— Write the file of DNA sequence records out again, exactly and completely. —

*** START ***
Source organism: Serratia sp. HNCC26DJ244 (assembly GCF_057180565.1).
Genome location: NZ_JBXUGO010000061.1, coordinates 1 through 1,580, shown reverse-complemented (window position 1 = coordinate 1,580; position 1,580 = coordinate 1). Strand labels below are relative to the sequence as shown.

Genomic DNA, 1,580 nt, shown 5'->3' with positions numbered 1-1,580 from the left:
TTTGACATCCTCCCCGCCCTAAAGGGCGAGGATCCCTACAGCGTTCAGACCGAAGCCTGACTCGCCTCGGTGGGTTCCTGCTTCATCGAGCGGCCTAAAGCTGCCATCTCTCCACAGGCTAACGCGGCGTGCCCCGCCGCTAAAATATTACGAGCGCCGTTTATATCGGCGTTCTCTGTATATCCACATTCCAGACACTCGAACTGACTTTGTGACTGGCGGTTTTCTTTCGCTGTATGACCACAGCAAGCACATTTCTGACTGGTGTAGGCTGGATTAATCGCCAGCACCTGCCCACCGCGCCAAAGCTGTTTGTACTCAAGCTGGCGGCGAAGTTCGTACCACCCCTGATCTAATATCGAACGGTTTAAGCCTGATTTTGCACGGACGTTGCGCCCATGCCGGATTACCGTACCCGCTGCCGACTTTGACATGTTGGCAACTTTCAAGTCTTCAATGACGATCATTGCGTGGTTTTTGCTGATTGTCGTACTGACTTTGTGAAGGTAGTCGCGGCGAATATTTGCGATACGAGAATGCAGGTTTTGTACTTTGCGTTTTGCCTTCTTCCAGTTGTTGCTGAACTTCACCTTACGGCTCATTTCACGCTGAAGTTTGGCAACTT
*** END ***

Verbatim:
Source organism: Serratia sp. HNCC26DJ244 (assembly GCF_057180565.1).
Genome location: NZ_JBXUGO010000061.1, coordinates 1 through 1,580, shown reverse-complemented (window position 1 = coordinate 1,580; position 1,580 = coordinate 1). Strand labels below are relative to the sequence as shown.

Genomic DNA, 1,580 nt, shown 5'->3' with positions numbered 1-1,580 from the left:
TTTGACATCCTCCCCGCCCTAAAGGGCGAGGATCCCTACAGCGTTCAGACCGAAGCCTGACTCGCCTCGGTGGGTTCCTGCTTCATCGAGCGGCCTAAAGCTGCCATCTCTCCACAGGCTAACGCGGCGTGCCCCGCCGCTAAAATATTACGAGCGCCGTTTATATCGGCGTTCTCTGTATATCCACATTCCAGACACTCGAACTGACTTTGTGACTGGCGGTTTTCTTTCGCTGTATGACCACAGCAAGCACATTTCTGACTGGTGTAGGCTGGATTAATCGCCAGCACCTGCCCACCGCGCCAAAGCTGTTTGTACTCAAGCTGGCGGCGAAGTTCGTACCACCCCTGATCTAATATCGAACGGTTTAAGCCTGATTTTGCACGGACGTTGCGCCCATGCCGGATTACCGTACCCGCTGCCGACTTTGACATGTTGGCAACTTTCAAGTCTTCAATGACGATCATTGCGTGGTTTTTGCTGATTGTCGTACTGACTTTGTGAAGGTAGTCGCGGCGAATATTTGCGATACGAGAATGCAGGTTTTGTACTTTGCGTTTTGCCTTCTTCCAGTTGTTGCTGAACTTCACCTTACGGCTCATTTCACGCTGAAGTTTGGCAACTT